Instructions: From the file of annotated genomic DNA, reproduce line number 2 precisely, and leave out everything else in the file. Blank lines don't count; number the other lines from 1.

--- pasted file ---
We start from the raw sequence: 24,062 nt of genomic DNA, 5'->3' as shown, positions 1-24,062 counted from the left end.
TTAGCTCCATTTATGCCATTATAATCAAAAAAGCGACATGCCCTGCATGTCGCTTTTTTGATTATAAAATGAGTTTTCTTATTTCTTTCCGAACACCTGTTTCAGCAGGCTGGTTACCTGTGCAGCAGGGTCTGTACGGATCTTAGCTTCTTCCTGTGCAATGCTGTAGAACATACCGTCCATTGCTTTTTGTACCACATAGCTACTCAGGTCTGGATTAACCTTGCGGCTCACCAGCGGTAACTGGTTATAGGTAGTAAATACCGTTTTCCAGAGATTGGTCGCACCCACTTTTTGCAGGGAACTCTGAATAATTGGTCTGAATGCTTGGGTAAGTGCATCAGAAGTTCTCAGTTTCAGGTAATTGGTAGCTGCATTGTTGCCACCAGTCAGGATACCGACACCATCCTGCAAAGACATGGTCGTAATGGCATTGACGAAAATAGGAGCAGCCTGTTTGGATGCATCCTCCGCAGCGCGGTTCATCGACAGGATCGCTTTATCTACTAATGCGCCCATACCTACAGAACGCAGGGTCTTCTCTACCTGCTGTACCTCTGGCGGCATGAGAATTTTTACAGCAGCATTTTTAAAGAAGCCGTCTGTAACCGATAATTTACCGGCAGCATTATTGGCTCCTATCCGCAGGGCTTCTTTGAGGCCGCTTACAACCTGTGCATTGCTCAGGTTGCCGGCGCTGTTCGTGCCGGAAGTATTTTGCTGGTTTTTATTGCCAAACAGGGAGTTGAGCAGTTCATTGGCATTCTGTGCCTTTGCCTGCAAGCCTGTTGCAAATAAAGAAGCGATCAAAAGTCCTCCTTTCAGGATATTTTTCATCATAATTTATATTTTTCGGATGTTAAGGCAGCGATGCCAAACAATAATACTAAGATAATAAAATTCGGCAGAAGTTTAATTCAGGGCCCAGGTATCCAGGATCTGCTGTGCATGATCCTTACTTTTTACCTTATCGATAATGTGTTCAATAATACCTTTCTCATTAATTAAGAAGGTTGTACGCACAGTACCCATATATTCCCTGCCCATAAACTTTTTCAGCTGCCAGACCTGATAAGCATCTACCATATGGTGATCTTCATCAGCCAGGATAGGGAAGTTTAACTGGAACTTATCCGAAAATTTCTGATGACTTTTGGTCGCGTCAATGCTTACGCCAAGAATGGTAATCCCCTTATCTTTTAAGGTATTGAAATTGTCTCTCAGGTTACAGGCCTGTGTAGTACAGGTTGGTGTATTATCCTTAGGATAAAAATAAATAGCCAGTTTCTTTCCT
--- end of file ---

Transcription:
TTAGCTCCATTTATGCCATTATAATCAAAAAAGCGACATGCCCTGCATGTCGCTTTTTTGATTATAAAATGAGTTTTCTTATTTCTTTCCGAACACCTGTTTCAGCAGGCTGGTTACCTGTGCAGCAGGGTCTGTACGGATCTTAGCTTCTTCCTGTGCAATGCTGTAGAACATACCGTCCATTGCTTTTTGTACCACATAGCTACTCAGGTCTGGATTAACCTTGCGGCTCACCAGCGGTAACTGGTTATAGGTAGTAAATACCGTTTTCCAGAGATTGGTCGCACCCACTTTTTGCAGGGAACTCTGAATAATTGGTCTGAATGCTTGGGTAAGTGCATCAGAAGTTCTCAGTTTCAGGTAATTGGTAGCTGCATTGTTGCCACCAGTCAGGATACCGACACCATCCTGCAAAGACATGGTCGTAATGGCATTGACGAAAATAGGAGCAGCCTGTTTGGATGCATCCTCCGCAGCGCGGTTCATCGACAGGATCGCTTTATCTACTAATGCGCCCATACCTACAGAACGCAGGGTCTTCTCTACCTGCTGTACCTCTGGCGGCATGAGAATTTTTACAGCAGCATTTTTAAAGAAGCCGTCTGTAACCGATAATTTACCGGCAGCATTATTGGCTCCTATCCGCAGGGCTTCTTTGAGGCCGCTTACAACCTGTGCATTGCTCAGGTTGCCGGCGCTGTTCGTGCCGGAAGTATTTTGCTGGTTTTTATTGCCAAACAGGGAGTTGAGCAGTTCATTGGCATTCTGTGCCTTTGCCTGCAAGCCTGTTGCAAATAAAGAAGCGATCAAAAGTCCTCCTTTCAGGATATTTTTCATCATAATTTATATTTTTCGGATGTTAAGGCAGCGATGCCAAACAATAATACTAAGATAATAAAATTCGGCAGAAGTTTAATTCAGGGCCCAGGTATCCAGGATCTGCTGTGCATGATCCTTACTTTTTACCTTATCGATAATGTGTTCAATAATACCTTTCTCATTAATTAAGAAGGTTGTACGCACAGTACCCATATATTCCCTGCCCATAAACTTTTTCAGCTGCCAGACCTGATAAGCATCTACCATATGGTGATCTTCATCAGCCAGGATAGGGAAGTTTAACTGGAACTTATCCGAAAATTTCTGATGACTTTTGGTCGCGTCAATGCTTACGCCAAGAATGGTAATCCCCTTATCTTTTAAGGTATTGAAATTGTCTCTCAGGTTACAGGCCTGTGTAGTACAGGTTGGTGTATTATCCTTAGGATAAAAATAAATAGCCAGTTTCTTTCCT